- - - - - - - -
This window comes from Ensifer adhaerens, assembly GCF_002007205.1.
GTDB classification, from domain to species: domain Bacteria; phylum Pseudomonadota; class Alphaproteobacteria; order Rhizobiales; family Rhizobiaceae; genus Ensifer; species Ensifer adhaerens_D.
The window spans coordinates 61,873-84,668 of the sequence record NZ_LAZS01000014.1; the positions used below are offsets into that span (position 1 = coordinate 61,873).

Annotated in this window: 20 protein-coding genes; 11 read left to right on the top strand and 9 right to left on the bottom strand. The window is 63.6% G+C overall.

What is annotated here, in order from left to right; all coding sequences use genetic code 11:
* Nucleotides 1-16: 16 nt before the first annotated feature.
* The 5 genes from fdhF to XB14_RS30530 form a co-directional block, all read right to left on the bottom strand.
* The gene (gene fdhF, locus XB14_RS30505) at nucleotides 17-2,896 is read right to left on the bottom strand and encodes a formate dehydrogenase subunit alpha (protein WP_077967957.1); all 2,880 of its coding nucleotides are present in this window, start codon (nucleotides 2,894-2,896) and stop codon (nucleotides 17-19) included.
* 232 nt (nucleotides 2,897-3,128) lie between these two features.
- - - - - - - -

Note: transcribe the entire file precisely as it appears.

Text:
This window comes from Ensifer adhaerens, assembly GCF_002007205.1.
GTDB classification, from domain to species: domain Bacteria; phylum Pseudomonadota; class Alphaproteobacteria; order Rhizobiales; family Rhizobiaceae; genus Ensifer; species Ensifer adhaerens_D.
The window spans coordinates 61,873-84,668 of the sequence record NZ_LAZS01000014.1; the positions used below are offsets into that span (position 1 = coordinate 61,873).

Annotated in this window: 20 protein-coding genes; 11 read left to right on the top strand and 9 right to left on the bottom strand. The window is 63.6% G+C overall.

What is annotated here, in order from left to right; all coding sequences use genetic code 11:
* Nucleotides 1-16: 16 nt before the first annotated feature.
* The 5 genes from fdhF to XB14_RS30530 form a co-directional block, all read right to left on the bottom strand.
* The gene (gene fdhF, locus XB14_RS30505) at nucleotides 17-2,896 is read right to left on the bottom strand and encodes a formate dehydrogenase subunit alpha (protein WP_077967957.1); all 2,880 of its coding nucleotides are present in this window, start codon (nucleotides 2,894-2,896) and stop codon (nucleotides 17-19) included.
* 232 nt (nucleotides 2,897-3,128) lie between these two features.